X-Message-Number: 2080
Date: Thu, 8 Apr 93 12:01:07 CDT
From: Brian Wowk <>
Subject: CRYONICS Mechanical Mania

        Yesterday I talked to a company called Polycold in California.  
(Please, let's not all phone them.)  They sell a 3-stage closed-cycle 
circulating fluid refrigeration system that will pump 500 watts from 
-133'C to room temp for an input power of 5kW (10% coefficient of 
performance).  The capital cost is $16,000.  The system is maintenance 
free, and has no known mean-time-before-failure.  The sales rep compared 
the system reliability to that of a "household refrigerator", which is 
pretty good (MTBF measured in decades).
        So this is beginning to sound interesting.  Cooling our cold 
room with this unit would consume 44000 kW-hours in one year.  At 10 
cents per kilowatt hour this represents an annual operating cost of 
$4400.  By contrast, cooling our cold room with LN2 would burn 67500 
liters annually.  At 20 cents per liter for bulk purchased LN2 this is 
an annual operating cost of $13,500.
        What I really need to nail down these numbers firmly is the cost 
of electricity and liquid nitrogen in Arizona and Nevada.  Could any net 
readers in these states kindly post the per-kilowatt-hour rate from 
their last electric bill on the net?  Is there much difference between 
business and residential rates?  Also, could someone please find out how 
much liquid nitrogen would cost in major cities in these states if we 
had 1000 liters delivered once a week?
        In any case it looks like mechanical refrigeration (if it really 
is maintenance free) could save $9000 a year in operating costs.  This 
in itself would justify an extra capital cost of up to $100,000 
amortized over 15 years.  Then there are the additional advantages of 
electricity instead of LN2 which have already been discussed.  
Substituting capital cost for operating cost is also an excellent hedge 
against inflation.
        One of the big capital costs in a non-LN2 system will be the 
thermal ballast material.  There appear to be two possibilities (thanks 
to Steve Harris for locating them):
                Ethyl Chloride          Ethyl Bromide
                --------------          -------------
Formula         C2H5Cl                  C2H5Br
Mol. wt.        64.52                   108.98
Melting Point   -136'C                  -119'C
Boiling Point     12'C                    38'C
Heat of Fusion    69 J/g                probably similar
Because the heat of fusion is only one third as much per liter as the 
heat of vaporization (and warming to -130'C) as LN2, it takes a lot of 
Ethyl Chloride/Bromide to get a decent safety factor in a Cold Room.  
For example it would take 5000 liters to keep the room cold during one 
week of refrigeration failure.  Volume considerations alone suggest we 
would have to settle for less than this.
        Ethyl Chloride is used in substantial quantities industrially to 
make tetraalkyl leads (paint, I presume).  Ethyl Bromide is more exotic, 
but perhaps we could get a batch custom-cooked for us since we will be 
buying it by the ton.  Maybe Steve could look into this.  
        Steve Harris and others have advocated Ethyl Chloride as the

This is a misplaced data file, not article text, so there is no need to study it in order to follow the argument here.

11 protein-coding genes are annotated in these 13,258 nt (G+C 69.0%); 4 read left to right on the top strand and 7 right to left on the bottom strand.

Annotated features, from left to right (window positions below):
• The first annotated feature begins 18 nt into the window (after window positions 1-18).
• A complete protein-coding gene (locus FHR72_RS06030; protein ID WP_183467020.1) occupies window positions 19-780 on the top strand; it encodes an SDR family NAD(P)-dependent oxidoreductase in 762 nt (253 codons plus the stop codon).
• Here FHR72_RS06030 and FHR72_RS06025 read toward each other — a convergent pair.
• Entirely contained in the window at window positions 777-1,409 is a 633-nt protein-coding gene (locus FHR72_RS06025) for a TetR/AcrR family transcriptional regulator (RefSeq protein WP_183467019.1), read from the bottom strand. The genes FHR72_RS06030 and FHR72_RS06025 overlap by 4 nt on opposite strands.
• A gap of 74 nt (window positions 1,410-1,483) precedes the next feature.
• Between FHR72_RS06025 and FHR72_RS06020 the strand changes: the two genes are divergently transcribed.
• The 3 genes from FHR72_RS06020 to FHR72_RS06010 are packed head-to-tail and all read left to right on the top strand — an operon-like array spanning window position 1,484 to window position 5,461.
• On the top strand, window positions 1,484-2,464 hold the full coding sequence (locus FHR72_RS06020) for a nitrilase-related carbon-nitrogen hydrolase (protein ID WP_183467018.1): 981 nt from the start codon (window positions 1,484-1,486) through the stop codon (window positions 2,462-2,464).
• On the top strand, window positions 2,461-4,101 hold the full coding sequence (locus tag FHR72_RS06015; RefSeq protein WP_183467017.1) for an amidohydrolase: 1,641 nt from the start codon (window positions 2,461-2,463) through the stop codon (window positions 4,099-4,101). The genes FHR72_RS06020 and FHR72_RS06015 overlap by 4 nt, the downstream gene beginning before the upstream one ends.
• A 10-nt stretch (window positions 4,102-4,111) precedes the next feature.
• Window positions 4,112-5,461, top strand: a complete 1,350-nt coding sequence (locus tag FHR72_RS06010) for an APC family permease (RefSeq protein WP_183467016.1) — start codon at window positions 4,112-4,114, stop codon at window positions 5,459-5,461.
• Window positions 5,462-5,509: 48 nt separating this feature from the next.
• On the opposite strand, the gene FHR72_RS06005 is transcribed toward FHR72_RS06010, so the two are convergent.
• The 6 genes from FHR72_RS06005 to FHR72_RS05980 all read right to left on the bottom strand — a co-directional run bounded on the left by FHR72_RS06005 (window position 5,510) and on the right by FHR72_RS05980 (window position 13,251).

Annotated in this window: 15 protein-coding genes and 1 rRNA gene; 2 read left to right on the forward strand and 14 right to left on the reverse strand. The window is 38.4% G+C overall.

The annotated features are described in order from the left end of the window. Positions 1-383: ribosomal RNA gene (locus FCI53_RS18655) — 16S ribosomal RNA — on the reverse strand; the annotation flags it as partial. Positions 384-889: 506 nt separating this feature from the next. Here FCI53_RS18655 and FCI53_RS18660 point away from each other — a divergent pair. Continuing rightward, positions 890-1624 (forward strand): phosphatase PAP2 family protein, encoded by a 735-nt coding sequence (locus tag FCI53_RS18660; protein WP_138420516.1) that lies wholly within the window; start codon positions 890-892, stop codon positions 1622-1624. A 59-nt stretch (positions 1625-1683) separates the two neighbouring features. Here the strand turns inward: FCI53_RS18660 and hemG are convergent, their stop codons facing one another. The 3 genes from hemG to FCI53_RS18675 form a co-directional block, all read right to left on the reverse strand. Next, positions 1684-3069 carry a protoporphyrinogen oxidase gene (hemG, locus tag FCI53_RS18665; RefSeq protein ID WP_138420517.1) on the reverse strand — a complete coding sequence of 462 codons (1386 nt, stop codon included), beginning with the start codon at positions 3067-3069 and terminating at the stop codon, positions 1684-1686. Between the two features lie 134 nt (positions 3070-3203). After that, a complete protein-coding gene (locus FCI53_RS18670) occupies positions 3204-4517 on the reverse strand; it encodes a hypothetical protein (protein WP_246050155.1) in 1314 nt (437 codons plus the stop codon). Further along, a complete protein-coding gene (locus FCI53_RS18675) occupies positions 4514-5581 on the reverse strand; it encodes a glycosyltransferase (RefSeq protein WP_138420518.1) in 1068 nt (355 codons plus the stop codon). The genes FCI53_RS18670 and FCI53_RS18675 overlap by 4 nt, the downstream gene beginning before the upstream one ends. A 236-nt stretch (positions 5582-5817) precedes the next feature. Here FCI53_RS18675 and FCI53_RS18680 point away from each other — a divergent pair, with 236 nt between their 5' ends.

ballast material of choice.  I suggest that Ethyl Bromide is better if 
we can afford it.  My reasoning is as follows:
        A Cold Room can operate either above or below the freezing point 
of the ballast material.  Operating above the freezing point is tougher 
and less flexible because the ballast must be insulated, and the room 
operating temperature is essentially fixed by the thickness of the 
ballast insulation.  Also the refrigerant must be circulated through 
each and every ballast location.  (This would not even be doable in a 
hybrid thermoelectric system such as Steve has recently suggested.)  
This means complicated plumbing and limited distribution of heat sink 
locations.  By contrast, consider a Cold Room operating at or below the 
freezing point of the ballast.  You could stick uninsulated ballast 
material everywhere (between the walls, under the floor, on top of the 
patients--- everywhere and anywhere).  Your refrigerant or 
thermoelectric modules need only make contact with one central heat 
exchanger located near the air circulation fans.  If the fans fail, or 
heat exchanger is removed for servicing, then the temperature slowly 
rises (with great uniformity) to the melting point of the ballast and no 
higher.  Finally, if operating below the ballast freezing point, your 
room temperature can be easily adjusted.  (Suppose, for example, that 
cryobiologists discover five years from now that it is better to store 
at -128'C instead of -133'C.)
        It is my impression that the yet-to-be-decided optimum storage 
temperature lies between -140'C and -120'C.  Ethyl Bromide would allow 
us to cover this entire range, while Ethyl Chloride cannot be used above 
-135'C for the reasons above.
        Finally there is the boiling point issue.  Ethyl Chloride boils 
at 12'C which would make it very difficult to handle during the 
construction phase.  This stuff probably ships packed in ice or 
something, and would have to be transferred to numerous small 
pressurized containers for distribution throughout the room.  Numerous 
pressurized containers filled with volatile organics that badly want to 
boil away make me nervous.  Ethyl Bromide by contrast boils at 38'C.  
Although still very volatile and odorous (about equivalent to diethyl 
ether) it could be poured at room temperature into unpressurized 
                                                --- Brian Wowk

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